If your idea of a good time at the movies requires a three-act narrative consisting of the hook, the conflict, and the climax, followed by a quick resolution, then Amateurs of the Impossible is not for you. Filmmakers Margaret Rorison and Zach Iannnazzi are like painters — or, as Orson Welles suggested, poets with camera lenses for eyes. They reach beyond the presentational to build film-loop elegies, plein air panoplies, and celluloid sonatas that whip up dreams, memories, emotions, and musings. Rorison, co-founder of Baltimore's much-loved roaming experimental film series Sight Unseen, contributes six shorts, including a handmade study of Danish wind power, a collaboration with the Effervescent Dance Collective, a landscape portrait of Brooklyn's Gowanus Canal, and a 16-mm tribute to her grandfather that is saturated by field recordings of oil rigs and fishing lines on the Louisiana bayou. Iannazzi offers three shorts, including a found-footage scrapbook of fading Northern California and a superimposed diptych of home movies that explores "mid-century male bonding and the hubris of hunting culture."
"Amateurs of the Impossible" begins at 7:30 p.m. at Artists Television Access, 992 Valencia St., S.F. $10; 415-824-3890 or sfcinematheque.org. More
Scientists used to consider it balderdash, but the belief that humans can cause earthquakes has recently been validated by a significant increase in tremors occurring in the Central United States. Nearly twice as many quakes, magnitude 3 and up, have happened there in the last six years than in the previous 36 years; in 2014, more strong earthquakes jolted Oklahoma than California. Justin Rubinstein, a U.S. Geological Survey research geophysicist, believes oil and gas extraction is responsible for this. Hydraulic fracturing is part of the problem, but Rubinstein says the top culprit is the injection of wastewater from oil and gas operations into permanent storage areas underground. He believes that human activity of this sort could trigger a magnitude 7 shaker. All agree that San Francisco's expected Big One will be an act of nature, not industry, but anyone earthquake-curious should find Rubinstein's talk ("Yes, Humans Really Are Causing Earthquakes") of interest. The event is part of a USGS series of free lectures for non-experts.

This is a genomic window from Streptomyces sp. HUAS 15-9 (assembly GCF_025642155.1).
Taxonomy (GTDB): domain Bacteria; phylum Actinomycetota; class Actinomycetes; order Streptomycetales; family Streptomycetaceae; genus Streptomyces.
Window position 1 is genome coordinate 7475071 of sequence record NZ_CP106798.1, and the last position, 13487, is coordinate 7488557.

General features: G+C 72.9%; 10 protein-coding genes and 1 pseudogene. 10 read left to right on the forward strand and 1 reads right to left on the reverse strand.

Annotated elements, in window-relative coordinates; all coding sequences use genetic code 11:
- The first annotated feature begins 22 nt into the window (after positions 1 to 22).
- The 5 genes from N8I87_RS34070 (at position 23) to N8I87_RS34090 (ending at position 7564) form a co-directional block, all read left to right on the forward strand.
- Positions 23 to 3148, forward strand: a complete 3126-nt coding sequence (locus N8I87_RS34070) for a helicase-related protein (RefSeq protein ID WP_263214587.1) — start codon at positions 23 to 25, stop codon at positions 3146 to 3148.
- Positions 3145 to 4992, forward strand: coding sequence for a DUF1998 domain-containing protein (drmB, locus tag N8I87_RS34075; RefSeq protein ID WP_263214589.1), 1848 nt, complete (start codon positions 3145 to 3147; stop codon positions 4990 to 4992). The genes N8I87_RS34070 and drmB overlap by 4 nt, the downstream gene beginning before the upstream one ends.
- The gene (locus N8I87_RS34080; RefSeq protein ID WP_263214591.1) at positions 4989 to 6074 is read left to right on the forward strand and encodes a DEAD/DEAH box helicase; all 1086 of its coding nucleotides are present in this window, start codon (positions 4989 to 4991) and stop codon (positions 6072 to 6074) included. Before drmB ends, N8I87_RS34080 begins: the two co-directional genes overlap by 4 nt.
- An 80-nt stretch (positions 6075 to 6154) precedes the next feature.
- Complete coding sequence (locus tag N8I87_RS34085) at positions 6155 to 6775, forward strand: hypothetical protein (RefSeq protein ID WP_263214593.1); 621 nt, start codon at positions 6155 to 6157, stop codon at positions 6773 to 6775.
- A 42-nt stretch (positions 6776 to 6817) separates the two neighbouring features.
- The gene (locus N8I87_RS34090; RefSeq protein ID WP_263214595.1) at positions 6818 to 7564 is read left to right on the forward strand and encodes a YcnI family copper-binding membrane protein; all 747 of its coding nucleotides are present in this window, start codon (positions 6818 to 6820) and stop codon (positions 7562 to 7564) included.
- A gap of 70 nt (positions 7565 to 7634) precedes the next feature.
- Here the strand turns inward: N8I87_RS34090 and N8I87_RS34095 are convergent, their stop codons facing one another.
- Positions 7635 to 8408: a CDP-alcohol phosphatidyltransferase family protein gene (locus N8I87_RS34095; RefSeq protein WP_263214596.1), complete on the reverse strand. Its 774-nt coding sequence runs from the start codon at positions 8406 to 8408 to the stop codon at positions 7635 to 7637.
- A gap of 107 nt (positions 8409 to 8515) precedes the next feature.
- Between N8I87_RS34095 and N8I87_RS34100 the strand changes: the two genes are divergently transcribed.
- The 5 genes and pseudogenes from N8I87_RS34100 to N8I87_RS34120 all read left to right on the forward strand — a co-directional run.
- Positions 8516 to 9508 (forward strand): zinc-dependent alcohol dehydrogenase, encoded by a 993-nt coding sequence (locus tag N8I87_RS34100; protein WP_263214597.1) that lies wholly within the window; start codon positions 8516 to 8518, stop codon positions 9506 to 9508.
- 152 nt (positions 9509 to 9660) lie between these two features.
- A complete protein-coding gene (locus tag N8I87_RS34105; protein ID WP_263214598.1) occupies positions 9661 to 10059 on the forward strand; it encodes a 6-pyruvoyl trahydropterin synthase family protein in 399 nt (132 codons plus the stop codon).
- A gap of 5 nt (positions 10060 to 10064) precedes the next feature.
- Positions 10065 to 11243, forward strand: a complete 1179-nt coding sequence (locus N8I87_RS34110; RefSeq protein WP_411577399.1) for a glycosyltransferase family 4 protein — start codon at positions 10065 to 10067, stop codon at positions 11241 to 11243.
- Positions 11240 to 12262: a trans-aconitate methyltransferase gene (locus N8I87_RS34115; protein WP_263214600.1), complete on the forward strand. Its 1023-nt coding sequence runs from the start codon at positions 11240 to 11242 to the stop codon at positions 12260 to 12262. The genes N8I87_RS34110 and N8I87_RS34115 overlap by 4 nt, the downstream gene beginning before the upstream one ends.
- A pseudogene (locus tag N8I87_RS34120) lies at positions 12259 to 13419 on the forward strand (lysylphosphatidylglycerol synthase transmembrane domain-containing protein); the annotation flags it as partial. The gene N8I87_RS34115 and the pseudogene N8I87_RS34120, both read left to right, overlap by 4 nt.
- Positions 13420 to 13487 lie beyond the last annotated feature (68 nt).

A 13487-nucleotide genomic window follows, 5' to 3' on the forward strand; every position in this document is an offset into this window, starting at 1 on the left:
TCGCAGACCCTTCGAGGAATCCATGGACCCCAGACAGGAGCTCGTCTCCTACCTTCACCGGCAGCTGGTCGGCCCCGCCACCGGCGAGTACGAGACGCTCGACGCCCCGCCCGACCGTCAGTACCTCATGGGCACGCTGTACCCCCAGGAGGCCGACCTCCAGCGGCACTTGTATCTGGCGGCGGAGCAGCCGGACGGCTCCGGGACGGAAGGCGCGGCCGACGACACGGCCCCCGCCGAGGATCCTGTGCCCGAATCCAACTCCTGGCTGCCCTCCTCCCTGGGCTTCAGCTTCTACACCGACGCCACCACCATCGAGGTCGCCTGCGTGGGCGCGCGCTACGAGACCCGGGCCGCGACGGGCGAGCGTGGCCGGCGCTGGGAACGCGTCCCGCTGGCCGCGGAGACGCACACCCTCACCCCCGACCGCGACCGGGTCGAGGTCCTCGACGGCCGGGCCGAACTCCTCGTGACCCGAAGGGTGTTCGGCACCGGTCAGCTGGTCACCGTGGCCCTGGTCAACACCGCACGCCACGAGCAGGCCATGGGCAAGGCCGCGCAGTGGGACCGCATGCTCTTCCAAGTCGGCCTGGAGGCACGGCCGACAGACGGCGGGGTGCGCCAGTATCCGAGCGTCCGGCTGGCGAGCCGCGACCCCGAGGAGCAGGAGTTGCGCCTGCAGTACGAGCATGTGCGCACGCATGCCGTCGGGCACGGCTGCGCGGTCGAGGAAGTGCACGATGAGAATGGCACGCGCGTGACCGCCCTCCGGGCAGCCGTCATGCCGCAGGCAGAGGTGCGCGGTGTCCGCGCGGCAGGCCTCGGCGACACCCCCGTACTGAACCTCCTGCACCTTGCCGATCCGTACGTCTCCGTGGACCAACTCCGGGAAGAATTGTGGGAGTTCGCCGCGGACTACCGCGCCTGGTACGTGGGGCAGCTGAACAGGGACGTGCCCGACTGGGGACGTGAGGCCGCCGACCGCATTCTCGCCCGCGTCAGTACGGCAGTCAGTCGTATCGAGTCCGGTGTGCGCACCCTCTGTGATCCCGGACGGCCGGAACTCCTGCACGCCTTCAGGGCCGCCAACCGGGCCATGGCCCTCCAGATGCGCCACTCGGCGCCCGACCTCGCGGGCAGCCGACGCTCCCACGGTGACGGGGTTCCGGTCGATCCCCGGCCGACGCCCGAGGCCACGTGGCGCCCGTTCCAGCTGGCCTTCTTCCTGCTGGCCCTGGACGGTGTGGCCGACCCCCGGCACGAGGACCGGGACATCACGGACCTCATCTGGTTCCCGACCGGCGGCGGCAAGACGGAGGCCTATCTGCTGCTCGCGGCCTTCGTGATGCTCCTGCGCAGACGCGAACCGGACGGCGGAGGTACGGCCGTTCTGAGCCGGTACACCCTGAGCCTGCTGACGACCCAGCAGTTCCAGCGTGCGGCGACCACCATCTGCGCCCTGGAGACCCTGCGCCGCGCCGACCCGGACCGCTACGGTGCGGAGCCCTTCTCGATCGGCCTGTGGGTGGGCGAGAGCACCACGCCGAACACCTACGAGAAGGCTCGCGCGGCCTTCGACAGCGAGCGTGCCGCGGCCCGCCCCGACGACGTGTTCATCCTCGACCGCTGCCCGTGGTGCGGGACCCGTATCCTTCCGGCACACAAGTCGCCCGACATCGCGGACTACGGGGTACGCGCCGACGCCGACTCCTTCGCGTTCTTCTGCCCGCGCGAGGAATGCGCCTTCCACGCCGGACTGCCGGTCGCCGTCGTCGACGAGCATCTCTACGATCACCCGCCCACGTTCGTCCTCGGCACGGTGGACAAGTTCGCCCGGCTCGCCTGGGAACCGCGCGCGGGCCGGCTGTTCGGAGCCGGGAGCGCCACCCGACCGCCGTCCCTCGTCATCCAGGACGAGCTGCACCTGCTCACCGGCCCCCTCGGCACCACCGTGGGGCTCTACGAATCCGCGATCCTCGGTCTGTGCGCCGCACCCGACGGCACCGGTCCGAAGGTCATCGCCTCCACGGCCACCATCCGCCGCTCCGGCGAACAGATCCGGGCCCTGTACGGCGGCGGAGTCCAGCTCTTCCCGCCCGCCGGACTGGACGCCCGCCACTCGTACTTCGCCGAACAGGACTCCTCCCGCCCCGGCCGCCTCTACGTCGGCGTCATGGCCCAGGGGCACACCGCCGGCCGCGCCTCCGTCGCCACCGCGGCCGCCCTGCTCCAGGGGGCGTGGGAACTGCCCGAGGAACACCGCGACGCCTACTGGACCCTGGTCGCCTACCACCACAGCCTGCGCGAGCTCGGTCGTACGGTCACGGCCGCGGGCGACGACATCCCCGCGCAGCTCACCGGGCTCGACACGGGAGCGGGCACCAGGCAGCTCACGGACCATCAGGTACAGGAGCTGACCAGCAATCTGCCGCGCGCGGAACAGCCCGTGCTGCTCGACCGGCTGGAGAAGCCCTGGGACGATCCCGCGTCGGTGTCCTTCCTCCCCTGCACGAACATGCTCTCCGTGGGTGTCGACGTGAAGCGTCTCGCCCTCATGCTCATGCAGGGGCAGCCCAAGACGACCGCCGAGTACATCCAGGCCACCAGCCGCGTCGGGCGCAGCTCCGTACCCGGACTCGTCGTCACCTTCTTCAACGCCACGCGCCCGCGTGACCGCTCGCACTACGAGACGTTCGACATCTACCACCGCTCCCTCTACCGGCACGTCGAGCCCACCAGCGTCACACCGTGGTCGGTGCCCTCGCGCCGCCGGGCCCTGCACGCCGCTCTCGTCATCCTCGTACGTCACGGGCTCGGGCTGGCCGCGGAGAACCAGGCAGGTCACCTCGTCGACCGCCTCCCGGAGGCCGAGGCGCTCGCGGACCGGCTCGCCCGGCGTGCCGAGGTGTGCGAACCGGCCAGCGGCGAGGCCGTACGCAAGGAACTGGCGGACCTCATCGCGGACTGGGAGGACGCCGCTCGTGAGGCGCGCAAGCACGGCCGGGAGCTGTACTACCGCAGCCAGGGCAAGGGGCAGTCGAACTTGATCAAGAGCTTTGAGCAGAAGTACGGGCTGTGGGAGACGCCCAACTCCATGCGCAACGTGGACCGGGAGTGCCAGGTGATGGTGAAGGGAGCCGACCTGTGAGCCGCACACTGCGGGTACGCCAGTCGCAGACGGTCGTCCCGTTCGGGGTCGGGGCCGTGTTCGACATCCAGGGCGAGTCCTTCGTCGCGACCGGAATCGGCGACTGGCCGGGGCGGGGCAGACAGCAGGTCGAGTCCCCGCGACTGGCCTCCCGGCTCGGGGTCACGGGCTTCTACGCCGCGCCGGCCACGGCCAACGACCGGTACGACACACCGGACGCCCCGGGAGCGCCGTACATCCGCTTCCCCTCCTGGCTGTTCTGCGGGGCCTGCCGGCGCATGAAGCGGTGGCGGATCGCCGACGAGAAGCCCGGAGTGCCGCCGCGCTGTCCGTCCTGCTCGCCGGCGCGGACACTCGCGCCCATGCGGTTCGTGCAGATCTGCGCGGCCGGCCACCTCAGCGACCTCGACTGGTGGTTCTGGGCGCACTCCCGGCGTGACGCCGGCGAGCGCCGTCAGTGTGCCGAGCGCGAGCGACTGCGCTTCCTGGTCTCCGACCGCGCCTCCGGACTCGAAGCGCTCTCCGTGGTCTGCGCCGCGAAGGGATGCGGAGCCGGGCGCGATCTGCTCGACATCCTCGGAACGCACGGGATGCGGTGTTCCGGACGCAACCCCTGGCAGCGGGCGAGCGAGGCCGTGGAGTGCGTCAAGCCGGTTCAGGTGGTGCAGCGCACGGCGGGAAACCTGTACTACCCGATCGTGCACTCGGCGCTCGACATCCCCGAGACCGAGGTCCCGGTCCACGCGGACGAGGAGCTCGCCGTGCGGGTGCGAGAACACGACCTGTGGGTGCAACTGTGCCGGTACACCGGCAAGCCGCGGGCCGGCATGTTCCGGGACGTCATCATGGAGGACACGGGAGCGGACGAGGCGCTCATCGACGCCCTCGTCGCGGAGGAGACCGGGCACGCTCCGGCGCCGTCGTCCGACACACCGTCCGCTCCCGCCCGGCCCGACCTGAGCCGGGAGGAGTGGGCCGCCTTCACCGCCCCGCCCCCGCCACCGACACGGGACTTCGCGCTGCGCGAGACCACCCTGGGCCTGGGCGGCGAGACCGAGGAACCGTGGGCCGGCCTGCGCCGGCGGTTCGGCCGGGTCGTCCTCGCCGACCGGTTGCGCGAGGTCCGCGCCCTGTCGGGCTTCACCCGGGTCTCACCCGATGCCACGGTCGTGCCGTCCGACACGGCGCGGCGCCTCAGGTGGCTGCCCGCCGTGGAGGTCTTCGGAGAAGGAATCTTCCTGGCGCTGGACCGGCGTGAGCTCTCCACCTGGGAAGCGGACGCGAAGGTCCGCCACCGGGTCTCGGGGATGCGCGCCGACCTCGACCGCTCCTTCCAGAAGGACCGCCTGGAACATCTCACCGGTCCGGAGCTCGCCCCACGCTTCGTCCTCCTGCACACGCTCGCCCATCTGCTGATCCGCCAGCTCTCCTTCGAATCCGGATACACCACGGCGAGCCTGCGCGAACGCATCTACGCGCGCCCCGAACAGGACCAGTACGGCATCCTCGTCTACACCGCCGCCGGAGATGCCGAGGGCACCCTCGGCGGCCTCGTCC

Justin Rubinstein’s lecture, “Yes, Humans Really Are Causing Earthquakes,” is set for 7 p.m. at USGS, Building 3, Rambo Auditorium, 345 Middlefield Road, Menlo Park. Free; online.wr.usgs.gov/calendar.More
Soul and extreme technicality are rare companions in the art world, perhaps because the brain and the gut speak fundamentally different languages. There exist some rare artists, however, who are fluent in both. By most counts, jazz pianist Jason Moran and choreographer Alonzo King are among them. Voted Rising Star Composer three times in a row by the hallowed DownBeat Magazine, Moran draws inspiration from moody master Thelonious Monk, even if his style is an entity all its own. Kings LINES Ballet is known around the globe for dancing as visceral as it is virtuosic.
Moran reports having had a breakthrough experience watching a LINES performance, after which he approached King about collaborating. An eager partner with visionaries outside the classical ballet field, King went for the idea, and Moran set about creating his first-ever ballet score. The resulting premiere shares the bill at Alonzo King LINES Ballet Fall Home Season with a return of 2005s Moroccan Project, created in conjunction with three celebrated Moroccan composers. That score blends the blood-charging drum rhythms of traditional Gnawa ceremonies with floating strains of oud and violin, and is performed live at all performances by Moroccan ensemble El Hamideen. Moran, on the other hand, accompanies the dancers on opening weekend only, making the rare chance to catch this pairing of world-class artists even rarer.
Wednesdays-Sundays. Starts: Oct. 23. Continues through Nov. 1, 2009